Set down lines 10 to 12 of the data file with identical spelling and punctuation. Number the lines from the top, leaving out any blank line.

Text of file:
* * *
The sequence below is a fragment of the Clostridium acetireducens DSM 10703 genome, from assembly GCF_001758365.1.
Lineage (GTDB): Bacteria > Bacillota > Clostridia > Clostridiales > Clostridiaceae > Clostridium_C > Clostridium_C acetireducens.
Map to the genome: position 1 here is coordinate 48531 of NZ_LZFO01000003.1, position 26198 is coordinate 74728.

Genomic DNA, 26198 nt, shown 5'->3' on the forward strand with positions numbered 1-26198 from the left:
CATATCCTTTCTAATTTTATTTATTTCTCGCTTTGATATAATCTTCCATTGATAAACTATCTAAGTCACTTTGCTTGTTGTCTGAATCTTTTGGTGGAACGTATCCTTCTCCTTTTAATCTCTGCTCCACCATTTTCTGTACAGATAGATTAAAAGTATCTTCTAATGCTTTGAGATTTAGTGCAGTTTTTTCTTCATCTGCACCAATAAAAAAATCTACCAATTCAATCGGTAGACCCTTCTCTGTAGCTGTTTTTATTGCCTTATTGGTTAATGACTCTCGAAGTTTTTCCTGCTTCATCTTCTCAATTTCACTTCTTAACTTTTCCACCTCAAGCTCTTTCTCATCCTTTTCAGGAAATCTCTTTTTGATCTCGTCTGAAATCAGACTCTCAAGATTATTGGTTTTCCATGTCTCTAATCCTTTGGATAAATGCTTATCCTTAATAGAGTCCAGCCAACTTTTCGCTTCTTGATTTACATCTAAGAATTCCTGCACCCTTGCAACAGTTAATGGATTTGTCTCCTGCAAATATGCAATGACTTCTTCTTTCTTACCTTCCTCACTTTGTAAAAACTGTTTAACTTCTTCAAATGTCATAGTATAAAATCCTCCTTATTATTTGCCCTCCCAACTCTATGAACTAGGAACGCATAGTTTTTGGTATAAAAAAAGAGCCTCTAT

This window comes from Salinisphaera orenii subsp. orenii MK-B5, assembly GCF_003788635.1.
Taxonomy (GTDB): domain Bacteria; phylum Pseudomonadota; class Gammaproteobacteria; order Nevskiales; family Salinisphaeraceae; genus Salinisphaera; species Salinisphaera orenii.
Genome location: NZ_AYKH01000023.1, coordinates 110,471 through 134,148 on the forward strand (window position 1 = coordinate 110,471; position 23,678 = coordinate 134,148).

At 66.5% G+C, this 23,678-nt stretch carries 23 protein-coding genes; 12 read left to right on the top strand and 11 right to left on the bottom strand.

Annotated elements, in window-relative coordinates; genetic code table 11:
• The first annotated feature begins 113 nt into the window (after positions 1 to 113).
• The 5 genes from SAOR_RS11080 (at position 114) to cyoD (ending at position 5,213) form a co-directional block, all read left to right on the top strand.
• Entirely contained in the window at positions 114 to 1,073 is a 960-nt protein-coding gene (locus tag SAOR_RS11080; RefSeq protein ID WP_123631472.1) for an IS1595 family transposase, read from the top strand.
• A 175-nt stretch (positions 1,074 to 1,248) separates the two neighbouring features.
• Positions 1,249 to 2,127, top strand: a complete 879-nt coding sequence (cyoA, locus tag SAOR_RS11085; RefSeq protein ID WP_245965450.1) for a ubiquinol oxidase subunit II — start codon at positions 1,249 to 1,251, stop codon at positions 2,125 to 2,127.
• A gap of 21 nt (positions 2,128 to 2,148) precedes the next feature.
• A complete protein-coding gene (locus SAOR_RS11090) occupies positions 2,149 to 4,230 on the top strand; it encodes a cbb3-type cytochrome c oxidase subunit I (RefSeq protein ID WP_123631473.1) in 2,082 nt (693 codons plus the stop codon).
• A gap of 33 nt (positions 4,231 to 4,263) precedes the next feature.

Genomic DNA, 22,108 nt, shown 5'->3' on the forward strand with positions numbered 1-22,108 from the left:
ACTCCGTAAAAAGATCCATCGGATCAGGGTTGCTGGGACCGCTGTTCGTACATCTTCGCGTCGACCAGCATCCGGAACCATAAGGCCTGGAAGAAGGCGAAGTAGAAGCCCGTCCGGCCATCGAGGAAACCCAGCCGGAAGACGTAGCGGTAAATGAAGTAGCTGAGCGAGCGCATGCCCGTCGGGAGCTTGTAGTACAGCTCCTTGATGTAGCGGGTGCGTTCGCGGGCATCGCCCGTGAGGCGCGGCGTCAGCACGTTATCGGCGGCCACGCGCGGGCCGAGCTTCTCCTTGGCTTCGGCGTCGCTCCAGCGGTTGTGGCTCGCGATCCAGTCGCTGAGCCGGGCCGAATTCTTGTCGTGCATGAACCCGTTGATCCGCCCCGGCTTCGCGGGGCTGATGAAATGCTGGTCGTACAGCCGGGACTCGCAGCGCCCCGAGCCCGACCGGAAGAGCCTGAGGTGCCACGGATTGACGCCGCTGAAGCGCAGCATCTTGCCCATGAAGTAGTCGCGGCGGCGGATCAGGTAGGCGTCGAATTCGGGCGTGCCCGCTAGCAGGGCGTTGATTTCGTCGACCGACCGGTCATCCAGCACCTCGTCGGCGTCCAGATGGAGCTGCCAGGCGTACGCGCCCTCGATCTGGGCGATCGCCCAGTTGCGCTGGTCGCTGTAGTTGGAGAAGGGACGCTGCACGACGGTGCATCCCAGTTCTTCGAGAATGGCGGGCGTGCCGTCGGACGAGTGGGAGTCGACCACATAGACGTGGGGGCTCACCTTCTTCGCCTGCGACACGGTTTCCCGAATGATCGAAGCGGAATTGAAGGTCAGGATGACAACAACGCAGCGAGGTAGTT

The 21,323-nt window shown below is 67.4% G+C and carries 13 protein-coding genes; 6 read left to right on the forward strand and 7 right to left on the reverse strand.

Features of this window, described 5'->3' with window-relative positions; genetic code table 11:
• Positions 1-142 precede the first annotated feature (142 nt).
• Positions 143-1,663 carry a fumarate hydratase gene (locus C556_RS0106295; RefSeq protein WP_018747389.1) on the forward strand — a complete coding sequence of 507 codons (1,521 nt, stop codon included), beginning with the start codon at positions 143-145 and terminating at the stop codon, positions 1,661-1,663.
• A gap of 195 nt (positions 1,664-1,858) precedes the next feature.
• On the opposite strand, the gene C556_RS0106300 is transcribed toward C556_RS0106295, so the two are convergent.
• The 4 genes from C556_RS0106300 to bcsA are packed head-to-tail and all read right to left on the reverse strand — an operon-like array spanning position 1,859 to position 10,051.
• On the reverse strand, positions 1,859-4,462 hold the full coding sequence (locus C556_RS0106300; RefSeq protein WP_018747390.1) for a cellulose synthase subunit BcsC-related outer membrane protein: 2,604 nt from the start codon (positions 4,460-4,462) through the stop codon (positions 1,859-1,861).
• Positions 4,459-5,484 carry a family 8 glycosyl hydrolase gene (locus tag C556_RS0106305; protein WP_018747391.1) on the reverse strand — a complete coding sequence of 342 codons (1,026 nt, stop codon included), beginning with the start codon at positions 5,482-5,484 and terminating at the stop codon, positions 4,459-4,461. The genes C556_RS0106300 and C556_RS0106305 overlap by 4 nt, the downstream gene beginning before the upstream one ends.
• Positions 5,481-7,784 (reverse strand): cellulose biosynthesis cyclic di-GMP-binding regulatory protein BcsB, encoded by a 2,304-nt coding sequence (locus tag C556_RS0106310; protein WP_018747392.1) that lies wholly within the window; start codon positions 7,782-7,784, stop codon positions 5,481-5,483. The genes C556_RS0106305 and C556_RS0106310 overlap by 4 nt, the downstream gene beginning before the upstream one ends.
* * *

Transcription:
Annotated elements, in window-relative coordinates; genetic code table 11:
• The first annotated feature begins 113 nt into the window (after positions 1 to 113).
• The 5 genes from SAOR_RS11080 (at position 114) to cyoD (ending at position 5,213) form a co-directional block, all read left to right on the top strand.